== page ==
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Americans must acknowledge the scourge of open and concealed racism whose ugly face appears in the form of Charlottesville, hundreds of thousands of black people and other minorities languishing in incarceration, police brutality, discrimination against minorities, as well as diseases rampant in impoverished communities at the bottom of America’s social, economic and political pyramid.

I am a native of Rwanda who lived through the horrors of genocide. I am currently a refugee in the United States. As I watch Charlottesville, I recall with sadness the tragic genocide in Rwanda in 1994 and subsequent years. In particular, the images of white supremacists in Charlottesville brandishing torches, chanting anti-Jews, anti-anybody-who-is-not-like-them slogans of “blood and soil”, painfully brought to life the images of the dreadful Rwandan militia called Interahamwe (those who attack together). With machetes and working with the military, security, and ordinary people, the Interahamwe became a lethal force that decimated close to one million Tutsis and Hutus in just a hundred days. Rwandans and the rest of the international community were then left to wonder why it happened, and how to prevent the recurrence of such utmost trauma inflicted by humans on other humans.

Yet, then in Rwanda, and now in the United States, tragic social events of such magnitude rarely happen by accident nor instantly. They are preceded by extremist ideologies, mobilization, organization and a leadership that is willing and able to champion such causes. In times of fear and rapid change, rising expectations and legitimate grievances, the combination of an extremist ideology, a small group of rabble-rousers, demagogues and a divided population can ignite the spark of pervasive destruction. When extremists have access to the levers and resources of state machinery, they can indeed cause deadly and irreparable damage. Only with enlightened and engaged citizens, institutions working on their behalf and a leadership infused with the wisdom to build partnerships out of diversity can such cliques be prevented from seizing power or neutralized in society.

Many argue that President Donald Trump is the immediate and urgent problem of the United States.  However, President Trump did not miraculously drop from the heavens. His rise to power tells a story about the man himself. Even more importantly, it tells a deeper story about American society in the 21st century. A political system captive to big money and military power gives little choice to citizens. Creative American presidents may push for some reforms, only to be undone at the expense of the majority of American citizens. Occasionally the political system produces outliers and anomalies, but the general direction is to reproduce and maintain the status quo.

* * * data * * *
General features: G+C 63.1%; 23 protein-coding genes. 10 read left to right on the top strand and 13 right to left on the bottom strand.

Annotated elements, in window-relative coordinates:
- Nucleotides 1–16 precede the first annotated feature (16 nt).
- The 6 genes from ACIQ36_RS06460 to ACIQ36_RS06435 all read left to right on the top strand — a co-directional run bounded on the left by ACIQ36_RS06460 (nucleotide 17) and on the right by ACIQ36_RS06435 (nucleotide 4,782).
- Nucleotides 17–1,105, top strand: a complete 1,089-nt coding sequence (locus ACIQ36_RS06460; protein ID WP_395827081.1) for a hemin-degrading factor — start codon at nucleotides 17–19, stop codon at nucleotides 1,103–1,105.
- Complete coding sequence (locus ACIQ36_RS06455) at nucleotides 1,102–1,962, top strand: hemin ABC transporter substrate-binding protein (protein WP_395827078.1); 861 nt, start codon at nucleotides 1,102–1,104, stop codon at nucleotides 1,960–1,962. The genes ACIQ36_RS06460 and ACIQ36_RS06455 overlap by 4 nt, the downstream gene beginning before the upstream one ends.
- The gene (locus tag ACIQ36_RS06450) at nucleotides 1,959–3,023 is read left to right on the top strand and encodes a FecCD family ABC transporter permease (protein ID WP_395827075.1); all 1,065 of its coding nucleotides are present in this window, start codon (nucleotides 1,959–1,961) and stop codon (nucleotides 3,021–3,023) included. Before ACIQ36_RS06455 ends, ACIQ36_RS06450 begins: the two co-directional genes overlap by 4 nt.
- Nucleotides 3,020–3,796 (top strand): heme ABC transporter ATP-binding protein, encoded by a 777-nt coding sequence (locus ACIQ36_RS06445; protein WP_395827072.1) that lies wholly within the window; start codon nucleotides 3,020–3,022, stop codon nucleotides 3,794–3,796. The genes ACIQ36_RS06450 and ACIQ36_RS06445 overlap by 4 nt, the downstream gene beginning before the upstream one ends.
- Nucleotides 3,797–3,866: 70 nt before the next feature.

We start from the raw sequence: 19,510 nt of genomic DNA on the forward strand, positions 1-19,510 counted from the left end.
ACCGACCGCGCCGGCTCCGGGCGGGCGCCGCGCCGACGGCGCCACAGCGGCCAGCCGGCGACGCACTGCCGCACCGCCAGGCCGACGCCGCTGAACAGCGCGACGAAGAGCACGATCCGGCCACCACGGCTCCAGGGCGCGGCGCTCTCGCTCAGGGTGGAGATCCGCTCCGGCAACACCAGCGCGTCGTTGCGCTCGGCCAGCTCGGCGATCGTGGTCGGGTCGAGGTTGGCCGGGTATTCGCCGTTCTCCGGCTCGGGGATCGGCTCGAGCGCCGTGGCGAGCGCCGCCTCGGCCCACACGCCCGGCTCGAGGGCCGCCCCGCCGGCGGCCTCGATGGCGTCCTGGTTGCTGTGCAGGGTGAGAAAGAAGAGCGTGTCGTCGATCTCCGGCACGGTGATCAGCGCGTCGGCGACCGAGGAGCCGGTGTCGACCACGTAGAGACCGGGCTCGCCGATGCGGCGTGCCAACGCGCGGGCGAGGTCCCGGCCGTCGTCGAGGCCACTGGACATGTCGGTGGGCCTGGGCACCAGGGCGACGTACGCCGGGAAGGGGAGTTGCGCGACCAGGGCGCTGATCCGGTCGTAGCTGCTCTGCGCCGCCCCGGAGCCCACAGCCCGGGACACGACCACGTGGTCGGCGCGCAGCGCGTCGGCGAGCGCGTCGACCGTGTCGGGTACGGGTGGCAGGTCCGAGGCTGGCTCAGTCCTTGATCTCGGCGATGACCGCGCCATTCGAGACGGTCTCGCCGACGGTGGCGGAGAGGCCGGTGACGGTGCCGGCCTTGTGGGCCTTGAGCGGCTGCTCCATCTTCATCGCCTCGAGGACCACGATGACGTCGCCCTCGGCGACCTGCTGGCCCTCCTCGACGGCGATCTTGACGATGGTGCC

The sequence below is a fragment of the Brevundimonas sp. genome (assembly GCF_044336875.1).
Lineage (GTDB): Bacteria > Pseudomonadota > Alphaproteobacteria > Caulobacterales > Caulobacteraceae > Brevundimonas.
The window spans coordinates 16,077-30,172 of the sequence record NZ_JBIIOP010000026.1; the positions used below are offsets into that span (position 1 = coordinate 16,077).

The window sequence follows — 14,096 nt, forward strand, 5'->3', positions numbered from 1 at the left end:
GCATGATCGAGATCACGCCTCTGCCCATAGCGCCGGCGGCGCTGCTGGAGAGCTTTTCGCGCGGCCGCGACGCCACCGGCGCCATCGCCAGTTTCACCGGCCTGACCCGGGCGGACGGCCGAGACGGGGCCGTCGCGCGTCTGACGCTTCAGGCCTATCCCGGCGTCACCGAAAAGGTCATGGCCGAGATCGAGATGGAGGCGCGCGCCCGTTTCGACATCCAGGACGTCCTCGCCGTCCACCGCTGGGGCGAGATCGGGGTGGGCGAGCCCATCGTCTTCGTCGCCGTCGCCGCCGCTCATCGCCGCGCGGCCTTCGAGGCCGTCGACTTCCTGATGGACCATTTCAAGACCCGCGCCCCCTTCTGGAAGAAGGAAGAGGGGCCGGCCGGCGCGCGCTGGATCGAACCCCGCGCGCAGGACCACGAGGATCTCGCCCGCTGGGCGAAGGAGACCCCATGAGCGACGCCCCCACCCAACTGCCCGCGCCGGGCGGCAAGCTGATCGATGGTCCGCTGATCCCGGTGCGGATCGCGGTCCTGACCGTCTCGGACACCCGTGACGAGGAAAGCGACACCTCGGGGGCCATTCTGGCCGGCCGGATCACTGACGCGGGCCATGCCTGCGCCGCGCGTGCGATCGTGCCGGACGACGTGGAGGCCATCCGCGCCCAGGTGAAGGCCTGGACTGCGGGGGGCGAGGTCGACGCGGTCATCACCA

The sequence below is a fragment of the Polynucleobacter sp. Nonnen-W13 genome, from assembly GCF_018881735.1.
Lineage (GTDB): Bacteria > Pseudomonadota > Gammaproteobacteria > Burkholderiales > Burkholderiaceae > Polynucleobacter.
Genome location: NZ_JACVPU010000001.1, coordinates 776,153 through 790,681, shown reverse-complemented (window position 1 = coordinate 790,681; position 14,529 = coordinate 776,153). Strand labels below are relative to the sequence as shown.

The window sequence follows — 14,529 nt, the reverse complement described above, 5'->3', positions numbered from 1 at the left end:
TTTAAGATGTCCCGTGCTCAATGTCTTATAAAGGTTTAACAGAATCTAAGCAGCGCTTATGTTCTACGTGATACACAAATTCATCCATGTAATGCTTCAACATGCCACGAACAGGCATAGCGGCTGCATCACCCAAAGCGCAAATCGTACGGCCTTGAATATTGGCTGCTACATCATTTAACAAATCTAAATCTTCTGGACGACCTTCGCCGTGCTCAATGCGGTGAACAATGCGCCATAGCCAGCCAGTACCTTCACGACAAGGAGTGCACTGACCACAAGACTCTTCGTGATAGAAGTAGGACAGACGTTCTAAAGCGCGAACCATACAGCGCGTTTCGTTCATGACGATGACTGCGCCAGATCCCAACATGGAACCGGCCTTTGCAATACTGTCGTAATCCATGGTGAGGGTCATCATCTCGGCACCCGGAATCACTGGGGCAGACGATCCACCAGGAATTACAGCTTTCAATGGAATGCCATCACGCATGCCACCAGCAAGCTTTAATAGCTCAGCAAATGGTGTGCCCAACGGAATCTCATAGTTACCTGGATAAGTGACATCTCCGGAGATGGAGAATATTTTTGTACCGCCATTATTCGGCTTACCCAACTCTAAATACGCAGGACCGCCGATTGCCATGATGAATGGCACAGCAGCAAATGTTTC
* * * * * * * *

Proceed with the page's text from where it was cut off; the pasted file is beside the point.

From the standpoint of a black African, I believe that the domestic and foreign problems of the United States as a nation and world superpower precede President Trump, and cut across the political divide. They will remain and intensify long after he is gone. Unless Americans begin to talk to each other as equal members of the “us” community rather than “others” at opposite ends of a divided nation, this country is on a perilous journey to self-destruction that could also potentially destroy the world as we know it.

To make America heal will require acknowledging and redressing the shameful stains on this nation’s fabric. The difficult conversation must go to unpleasant places in history before the founding of the United States, when populations of Native Americans were wiped out by white settlers. The gruesome depopulation of Africa, and the enslavement of blacks by whites, must be considered evils whose legacy endures up to now. Americans must acknowledge the scourge of open and concealed racism whose ugly face appears in the form of Charlottesville, hundreds of thousands of blacks and other minorities languishing in incarceration, police brutality, discrimination against minorities, as well as diseases rampant in impoverished communities at the bottom on America’s social, economic, and political pyramid.

Accurate diagnosis and acknowledgement of illness is the first step in the healing process. A cooperative patient works with a team to execute a treatment plan. No amount of wishful thinking can be a substitute for sustained and collaborative action. Across the life span, we spend most of our time in families, communities, schools, places of prayer, places of play and work places. What we say and do in these places matters. What do we tell our children at home? How are we connected within our communities? What are our children being taught in schools and colleges? What are the national priorities? Who are the friends and foes of the United States? Are there core and fundamental ends and means as the United States engages the world?

In the family, we must infuse our children with a spirit of love, peace and human solidarity as antidotes to pernicious ideologies of racism, fascism, xenophobia, and terrorism.